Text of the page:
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TRPV3 and TRPV4 ion channels are not major contributors to mouse heat sensation

DOI: 10.1186/1744-8069-7-37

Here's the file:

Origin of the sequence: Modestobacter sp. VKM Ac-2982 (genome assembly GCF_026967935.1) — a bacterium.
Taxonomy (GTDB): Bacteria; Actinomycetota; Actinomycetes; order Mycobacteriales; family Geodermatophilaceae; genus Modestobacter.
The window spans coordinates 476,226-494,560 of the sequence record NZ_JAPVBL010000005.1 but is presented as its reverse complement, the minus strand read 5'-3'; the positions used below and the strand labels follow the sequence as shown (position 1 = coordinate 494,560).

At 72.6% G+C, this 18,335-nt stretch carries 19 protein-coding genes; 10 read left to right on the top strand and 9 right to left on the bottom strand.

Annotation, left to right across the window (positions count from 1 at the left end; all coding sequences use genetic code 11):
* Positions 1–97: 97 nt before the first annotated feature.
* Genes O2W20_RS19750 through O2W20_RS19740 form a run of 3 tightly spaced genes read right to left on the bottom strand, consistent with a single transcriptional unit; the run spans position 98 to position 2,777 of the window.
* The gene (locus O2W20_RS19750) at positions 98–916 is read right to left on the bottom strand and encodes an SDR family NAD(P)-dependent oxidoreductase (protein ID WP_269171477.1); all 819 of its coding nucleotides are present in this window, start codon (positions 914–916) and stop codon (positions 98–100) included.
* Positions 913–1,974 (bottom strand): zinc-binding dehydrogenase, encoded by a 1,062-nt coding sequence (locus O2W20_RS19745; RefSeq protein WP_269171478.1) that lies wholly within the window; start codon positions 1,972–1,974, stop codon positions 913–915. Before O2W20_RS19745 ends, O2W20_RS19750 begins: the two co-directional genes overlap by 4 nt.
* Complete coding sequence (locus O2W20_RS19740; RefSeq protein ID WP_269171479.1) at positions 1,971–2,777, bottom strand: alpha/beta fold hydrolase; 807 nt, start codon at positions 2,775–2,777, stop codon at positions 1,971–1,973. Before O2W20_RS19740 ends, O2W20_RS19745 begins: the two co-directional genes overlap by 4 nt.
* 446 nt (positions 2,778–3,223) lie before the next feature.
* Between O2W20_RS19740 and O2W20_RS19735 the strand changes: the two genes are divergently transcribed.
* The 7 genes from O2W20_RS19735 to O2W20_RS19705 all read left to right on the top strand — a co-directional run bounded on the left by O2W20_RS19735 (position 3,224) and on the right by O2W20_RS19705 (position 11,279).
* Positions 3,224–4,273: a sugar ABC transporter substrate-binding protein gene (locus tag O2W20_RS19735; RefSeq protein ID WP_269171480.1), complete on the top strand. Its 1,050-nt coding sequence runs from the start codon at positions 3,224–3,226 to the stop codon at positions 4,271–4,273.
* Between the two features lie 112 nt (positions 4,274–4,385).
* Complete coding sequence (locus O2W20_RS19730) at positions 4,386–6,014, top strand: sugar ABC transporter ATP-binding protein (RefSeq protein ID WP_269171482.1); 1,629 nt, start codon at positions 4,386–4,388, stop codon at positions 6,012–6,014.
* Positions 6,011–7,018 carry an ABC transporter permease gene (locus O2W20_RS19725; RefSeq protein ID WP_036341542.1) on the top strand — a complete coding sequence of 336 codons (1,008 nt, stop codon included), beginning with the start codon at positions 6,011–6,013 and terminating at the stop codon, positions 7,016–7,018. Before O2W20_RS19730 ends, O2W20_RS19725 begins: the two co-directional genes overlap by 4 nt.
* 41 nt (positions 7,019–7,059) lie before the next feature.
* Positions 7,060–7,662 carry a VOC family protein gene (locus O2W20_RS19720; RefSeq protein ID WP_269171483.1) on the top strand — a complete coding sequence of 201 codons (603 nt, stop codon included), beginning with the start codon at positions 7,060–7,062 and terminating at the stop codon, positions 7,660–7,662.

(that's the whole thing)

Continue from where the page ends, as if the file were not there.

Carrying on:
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TRPV3 knockout mice on the C57BL6 background exhibited no obvious alterations in thermal preference behavior. On the 129S6 background, absence of TRPV3 resulted in a more restrictive range of occupancy centered around cooler floor temperatures. TRPV3 knockout mice showed no deficits in acute heat nociception on either background. Mice deficient in both TRPV3 and TRPV4 on a C57BL6 background showed thermal preference behavior similar to wild-type controls on the thermal gradient, and little or no change in acute heat nociception or inflammatory heat hyperalgesia. Masking of TRPV1 by the TRPV1 antagonist JNJ-17203212 did not reveal differences between C57BL6 animals deficient in TRPV3 and TRPV4, compared to their wild-type counterparts.Our results support the notion that TRPV3 and TRPV4 likely make limited and strain-dependent contributions to innocuous warm temperature perception or noxious heat sensation, even when TRPV1 is masked. These findings imply the existence of other significant mechanisms for heat perception.TRPV1 is a non-selective cation channel that can be activated by heat (at > ~42°C) or a wide range of chemical agonists such as capsaicin and acid [1]. TRPV1 is highly expressed in small diameter primary sensory neurons. Mice deficient for TRPV1 show blunted noxious heat perception in tests of acute heat nociception and inflammatory heat hyperalgesia [2]. Although these responses are impaired, mice devoid of TRPV1 are still able to respond to heat. For example, although TRPV1 knockout mice exhibit a 4-fold longer tail withdrawal latency at 50°C, they still withdraw their tails in response to hot water. In one TRPV1 knockout line, behavioral deficits were reported in thermal hyperalgesia but not in acute heat nociception [3]. Moreover, thermal selection behavior on a thermal gradient is normal in the absence of TRPV1 [4]. Significant residual responses to heat have also been observed in skin-nerve explants derived from TRPV1 knockout mice [2,5,6]. Thus,


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